Health

March 29, 2014, 11am PDT
Nathanael Johnson reports on what makes healthy grocery stores succeed in food deserts.
Grist
December 17, 2013, 1pm PST
From encouraging physical activity to improving access to healthy food, planners and designers are increasingly tackling America's public health challenges. But what if cars, suburbs, and food deserts aren't to blame for our unhealthy lifestyles?
The Atlantic Cities
December 10, 2013, 8am PST
The Urban Land Institute has a new project: convincing developers that they can, and should, design for health and wellness.
Los Angeles Times
March 25, 2013, 7am PDT
San Antonio City Design Center's Executive Manager Mark Brodeur describes his observations of the nationwide trend in cities establishing independent urban design departments.
UrbDeZine.com
January 19, 2013, 9am PST
Susan Elkin points to alarmingly low statistics on the number of children who walk to school, especially when compared with historic rates. She lays out some “blindingly obvious” and “child-centered” reasons why this trend needs to be reversed.
The Independent
January 17, 2013, 9am PST
Kaid Benfield proposes not only more walkable neighborhoods in the United States, where a pedestrian is struck by a vehicle every 7 minutes, but also more walking to reverse the country's alarming obesity trend.
NRDC Switchboard
December 24, 2012, 1pm PST
Sarah Goodyear reports on how Britain's 'Cycle to Work' scheme has decreased carbon dioxide emissions, and transformed the lives of individuals such as Toby Field.
Atlantic Cities
Blog post
June 25, 2012, 7pm PDT
I don’t know what it is about New Orleans that makes me wax rhapsodic. But something about the city makes everyday life look poetic. I returned to the Crescent City last week after having last visited just seven months ago, when a tree planting
Jeffrey Barg
March 6, 2012, 6am PST
Diane Bailey reports on a new study's findings linking diesel exhaust to lung cancer. The findings have sparked concern for people who live in large cities with high levels of diesel pollution.
Switchboard
November 19, 2011, 11am PST
A study conducted by the Department of Housing and Urban Development in the 1990s found that living in poor neighborhoods can actually hurt your health.
TheCityFix.com
August 25, 2011, 5am PDT
A new report from the London School of Economics looks at the “cycling economy” that is taking the United Kingdom by storm and the economic benefits generated by individual cyclists.
TheCityFix.com
July 22, 2011, 7am PDT
Major study by the Partnership for Prevention identifies numerous ways to reduce air pollution, increase physical fitness and reduce traffic risk.
Transportation and Health: Policy Interventions for Safer
July 16, 2011, 9am PDT
Urban parks have an important role to play in solving the health and fitness crisis, but too many acres of parkland are not helping people become healthier. How can park systems be designed to be better-used and live up to their potential?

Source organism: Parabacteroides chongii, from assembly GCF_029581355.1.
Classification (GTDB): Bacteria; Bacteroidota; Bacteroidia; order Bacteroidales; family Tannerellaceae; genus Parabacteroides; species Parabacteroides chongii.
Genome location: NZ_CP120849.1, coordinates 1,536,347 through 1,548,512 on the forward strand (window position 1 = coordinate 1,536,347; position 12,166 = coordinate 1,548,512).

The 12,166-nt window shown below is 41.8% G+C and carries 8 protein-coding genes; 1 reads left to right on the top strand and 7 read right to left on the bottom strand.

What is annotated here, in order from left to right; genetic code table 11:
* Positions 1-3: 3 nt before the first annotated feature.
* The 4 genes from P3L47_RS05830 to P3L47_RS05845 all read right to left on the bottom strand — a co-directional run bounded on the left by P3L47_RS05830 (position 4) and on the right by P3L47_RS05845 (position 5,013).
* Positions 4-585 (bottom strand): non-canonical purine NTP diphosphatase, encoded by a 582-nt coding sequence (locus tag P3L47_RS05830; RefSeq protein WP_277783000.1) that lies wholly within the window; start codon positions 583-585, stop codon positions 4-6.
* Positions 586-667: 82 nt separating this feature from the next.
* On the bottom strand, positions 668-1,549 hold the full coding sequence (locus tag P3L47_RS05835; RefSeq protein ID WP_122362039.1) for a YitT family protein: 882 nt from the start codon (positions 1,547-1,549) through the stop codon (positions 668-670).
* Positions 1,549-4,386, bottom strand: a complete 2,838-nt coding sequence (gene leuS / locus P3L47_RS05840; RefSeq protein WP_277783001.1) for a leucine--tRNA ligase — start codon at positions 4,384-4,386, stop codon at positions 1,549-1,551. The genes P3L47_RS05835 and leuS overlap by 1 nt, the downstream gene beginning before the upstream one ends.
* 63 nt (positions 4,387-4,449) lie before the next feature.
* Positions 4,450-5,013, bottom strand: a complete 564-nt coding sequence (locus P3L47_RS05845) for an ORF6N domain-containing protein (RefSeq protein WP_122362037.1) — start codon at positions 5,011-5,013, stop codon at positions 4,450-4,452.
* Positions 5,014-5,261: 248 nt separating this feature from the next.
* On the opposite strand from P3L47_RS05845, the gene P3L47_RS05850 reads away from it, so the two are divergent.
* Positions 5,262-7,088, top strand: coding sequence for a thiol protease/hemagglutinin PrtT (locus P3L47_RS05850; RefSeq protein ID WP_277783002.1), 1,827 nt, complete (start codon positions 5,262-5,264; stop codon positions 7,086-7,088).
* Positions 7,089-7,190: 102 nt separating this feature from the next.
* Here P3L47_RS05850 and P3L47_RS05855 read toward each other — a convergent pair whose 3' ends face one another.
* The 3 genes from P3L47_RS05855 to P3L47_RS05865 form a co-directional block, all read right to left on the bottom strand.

Philadelphia Daily News Digital / The Inquirer Digital
July 14, 2011, 8am PDT
A new Canadian study should be of interest to any urban cyclist concerned about his/her health. The study shows what is apparent to most cyclists already - smoking tailpipes, especially from diesel trucks and buses, can have serious health impacts.
Environmental Health News via San Francisco Chronicle
April 22, 2011, 11am PDT
The built environment plays a big role in public health, and the professions involved in creating the built environment need to pay more attention to building healthy places, argues Clark Manus, president of the American Institute of Architects.
Architect
March 16, 2011, 1pm PDT
Who's the happiest and healthiest of them all? The New York Times posts an interactive map of the national Gallup-Healthways Well-Being Index.
New York Times
January 25, 2011, 5am PST
The rural Midwest produces much of our nation's food supply, and yet small towns in the heartland and around America are increasingly and ironically becoming food deserts - places where citizens have little access to fresh, healthy foods.
Grist
January 11, 2011, 7am PST
A study of tree cover and pregnant women suggests that women living in areas with more trees are less likely to give birth to undersized babies.
The Oregonian
September 12, 2010, 7am PDT
Unclean and unsafe water is an increasingly vexing problem for the world's cities, which are struggling to meet the needs of rapidly growing populations. But there has been some positive work in developing countries.
Citiwire
August 17, 2010, 6am PDT
The U.S. Green Building Council's LEED building rating system has helped grow the ranks of green buildings, but some say it ignores the human health impact of those buildings.
Yale Environment 360